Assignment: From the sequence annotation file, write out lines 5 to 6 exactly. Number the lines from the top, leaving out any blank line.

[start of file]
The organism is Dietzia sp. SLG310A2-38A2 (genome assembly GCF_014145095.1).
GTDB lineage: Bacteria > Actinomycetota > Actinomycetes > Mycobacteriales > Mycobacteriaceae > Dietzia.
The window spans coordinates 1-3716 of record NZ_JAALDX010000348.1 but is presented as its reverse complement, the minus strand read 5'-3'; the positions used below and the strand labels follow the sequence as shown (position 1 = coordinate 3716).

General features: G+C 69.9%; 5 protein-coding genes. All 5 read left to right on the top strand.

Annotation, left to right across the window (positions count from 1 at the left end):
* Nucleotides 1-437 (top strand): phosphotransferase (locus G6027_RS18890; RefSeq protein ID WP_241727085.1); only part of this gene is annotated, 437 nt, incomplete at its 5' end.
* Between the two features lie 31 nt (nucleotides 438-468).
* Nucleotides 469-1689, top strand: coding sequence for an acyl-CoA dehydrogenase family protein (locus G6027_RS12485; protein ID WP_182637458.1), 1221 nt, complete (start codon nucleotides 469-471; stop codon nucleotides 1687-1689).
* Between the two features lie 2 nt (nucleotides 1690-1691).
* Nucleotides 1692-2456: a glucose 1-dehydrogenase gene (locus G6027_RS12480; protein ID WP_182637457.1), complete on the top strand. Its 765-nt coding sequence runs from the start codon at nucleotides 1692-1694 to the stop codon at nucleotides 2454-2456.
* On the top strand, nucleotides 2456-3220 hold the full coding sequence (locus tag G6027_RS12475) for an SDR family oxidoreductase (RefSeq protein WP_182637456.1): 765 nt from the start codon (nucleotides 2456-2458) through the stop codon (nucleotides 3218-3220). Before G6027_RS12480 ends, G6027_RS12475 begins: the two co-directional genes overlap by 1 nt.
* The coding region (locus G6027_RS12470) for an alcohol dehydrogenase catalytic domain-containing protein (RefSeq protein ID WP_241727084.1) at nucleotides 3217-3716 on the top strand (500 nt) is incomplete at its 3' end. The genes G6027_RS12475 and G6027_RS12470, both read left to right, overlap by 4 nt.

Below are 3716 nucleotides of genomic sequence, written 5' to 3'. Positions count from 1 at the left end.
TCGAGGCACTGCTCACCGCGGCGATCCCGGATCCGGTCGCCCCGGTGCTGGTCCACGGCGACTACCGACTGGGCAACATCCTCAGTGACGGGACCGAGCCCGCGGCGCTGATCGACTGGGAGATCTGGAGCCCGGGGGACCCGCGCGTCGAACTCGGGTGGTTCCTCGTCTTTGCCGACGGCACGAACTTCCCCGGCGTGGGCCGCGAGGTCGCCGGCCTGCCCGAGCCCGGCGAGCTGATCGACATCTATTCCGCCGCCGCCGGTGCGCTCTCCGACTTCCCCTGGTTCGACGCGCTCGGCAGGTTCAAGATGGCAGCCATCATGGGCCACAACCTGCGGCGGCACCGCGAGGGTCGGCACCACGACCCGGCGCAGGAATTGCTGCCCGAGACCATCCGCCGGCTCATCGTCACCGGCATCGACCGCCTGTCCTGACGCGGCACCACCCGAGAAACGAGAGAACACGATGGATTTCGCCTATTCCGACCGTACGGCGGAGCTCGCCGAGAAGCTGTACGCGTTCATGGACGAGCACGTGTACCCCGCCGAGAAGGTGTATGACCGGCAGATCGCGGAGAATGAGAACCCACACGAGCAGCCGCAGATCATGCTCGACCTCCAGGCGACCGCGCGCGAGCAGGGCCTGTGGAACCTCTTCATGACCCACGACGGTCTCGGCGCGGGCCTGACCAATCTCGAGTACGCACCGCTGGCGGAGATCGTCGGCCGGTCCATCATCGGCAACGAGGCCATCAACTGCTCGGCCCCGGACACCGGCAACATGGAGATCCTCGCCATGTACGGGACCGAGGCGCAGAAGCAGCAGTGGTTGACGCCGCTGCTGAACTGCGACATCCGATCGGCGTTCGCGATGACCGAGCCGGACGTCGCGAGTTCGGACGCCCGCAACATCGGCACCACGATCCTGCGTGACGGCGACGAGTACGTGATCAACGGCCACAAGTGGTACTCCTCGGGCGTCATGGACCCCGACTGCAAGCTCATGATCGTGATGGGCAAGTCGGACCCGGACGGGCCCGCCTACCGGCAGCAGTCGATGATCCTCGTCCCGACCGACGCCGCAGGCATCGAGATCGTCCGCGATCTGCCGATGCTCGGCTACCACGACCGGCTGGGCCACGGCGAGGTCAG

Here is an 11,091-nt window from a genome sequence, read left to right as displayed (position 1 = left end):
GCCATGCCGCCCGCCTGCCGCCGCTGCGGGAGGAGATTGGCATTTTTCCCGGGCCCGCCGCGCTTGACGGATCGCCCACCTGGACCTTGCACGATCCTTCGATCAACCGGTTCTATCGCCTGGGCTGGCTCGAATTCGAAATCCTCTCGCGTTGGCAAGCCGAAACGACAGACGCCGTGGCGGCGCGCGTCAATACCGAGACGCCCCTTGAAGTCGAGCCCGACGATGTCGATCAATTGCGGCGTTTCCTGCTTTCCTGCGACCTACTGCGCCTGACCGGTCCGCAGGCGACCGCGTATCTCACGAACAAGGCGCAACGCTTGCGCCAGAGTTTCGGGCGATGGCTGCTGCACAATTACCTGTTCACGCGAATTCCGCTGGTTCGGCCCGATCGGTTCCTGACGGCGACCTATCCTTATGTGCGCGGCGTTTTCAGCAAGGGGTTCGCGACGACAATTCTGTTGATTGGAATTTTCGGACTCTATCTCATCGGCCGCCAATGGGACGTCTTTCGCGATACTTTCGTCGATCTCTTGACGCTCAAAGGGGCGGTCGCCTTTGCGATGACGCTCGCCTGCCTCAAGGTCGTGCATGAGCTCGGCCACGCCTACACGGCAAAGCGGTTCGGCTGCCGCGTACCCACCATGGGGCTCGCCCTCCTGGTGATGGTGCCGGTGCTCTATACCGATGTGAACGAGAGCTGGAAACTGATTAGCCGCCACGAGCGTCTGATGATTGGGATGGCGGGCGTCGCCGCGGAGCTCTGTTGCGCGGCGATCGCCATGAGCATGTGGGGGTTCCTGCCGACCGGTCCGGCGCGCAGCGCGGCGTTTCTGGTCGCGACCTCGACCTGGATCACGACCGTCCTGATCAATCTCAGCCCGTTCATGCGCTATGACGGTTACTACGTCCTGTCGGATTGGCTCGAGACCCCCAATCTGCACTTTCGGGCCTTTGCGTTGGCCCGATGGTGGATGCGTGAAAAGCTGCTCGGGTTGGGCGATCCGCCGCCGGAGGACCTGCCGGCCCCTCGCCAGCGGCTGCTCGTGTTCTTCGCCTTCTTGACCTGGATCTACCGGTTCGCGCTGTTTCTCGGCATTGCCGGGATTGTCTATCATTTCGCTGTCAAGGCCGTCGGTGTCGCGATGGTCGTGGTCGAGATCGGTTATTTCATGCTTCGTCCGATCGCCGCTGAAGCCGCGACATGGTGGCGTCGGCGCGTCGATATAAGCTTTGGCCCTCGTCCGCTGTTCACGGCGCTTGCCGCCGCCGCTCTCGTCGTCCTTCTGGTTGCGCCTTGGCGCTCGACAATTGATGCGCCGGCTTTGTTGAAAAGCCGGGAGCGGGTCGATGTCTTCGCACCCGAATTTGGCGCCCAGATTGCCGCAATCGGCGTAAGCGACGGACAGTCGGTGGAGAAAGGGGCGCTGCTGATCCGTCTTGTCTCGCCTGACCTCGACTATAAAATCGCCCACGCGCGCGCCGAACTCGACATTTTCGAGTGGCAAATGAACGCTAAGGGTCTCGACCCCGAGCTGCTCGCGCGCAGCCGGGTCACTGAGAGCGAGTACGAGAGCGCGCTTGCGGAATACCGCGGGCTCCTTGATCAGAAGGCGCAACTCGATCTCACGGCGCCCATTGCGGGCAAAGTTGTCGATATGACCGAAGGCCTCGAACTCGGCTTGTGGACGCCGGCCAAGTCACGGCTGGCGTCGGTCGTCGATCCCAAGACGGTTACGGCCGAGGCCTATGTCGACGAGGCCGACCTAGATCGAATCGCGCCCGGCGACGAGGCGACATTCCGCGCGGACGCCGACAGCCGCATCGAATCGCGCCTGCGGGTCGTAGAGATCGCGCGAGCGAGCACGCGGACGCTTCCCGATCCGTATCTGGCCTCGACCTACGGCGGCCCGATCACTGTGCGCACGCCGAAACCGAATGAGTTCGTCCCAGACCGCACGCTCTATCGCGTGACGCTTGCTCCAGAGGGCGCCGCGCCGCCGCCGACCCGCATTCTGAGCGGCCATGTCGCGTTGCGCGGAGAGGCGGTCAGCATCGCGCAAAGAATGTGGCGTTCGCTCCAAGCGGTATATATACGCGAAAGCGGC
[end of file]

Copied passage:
Annotation, left to right across the window (positions count from 1 at the left end):
* Nucleotides 1-437 (top strand): phosphotransferase (locus G6027_RS18890; RefSeq protein ID WP_241727085.1); only part of this gene is annotated, 437 nt, incomplete at its 5' end.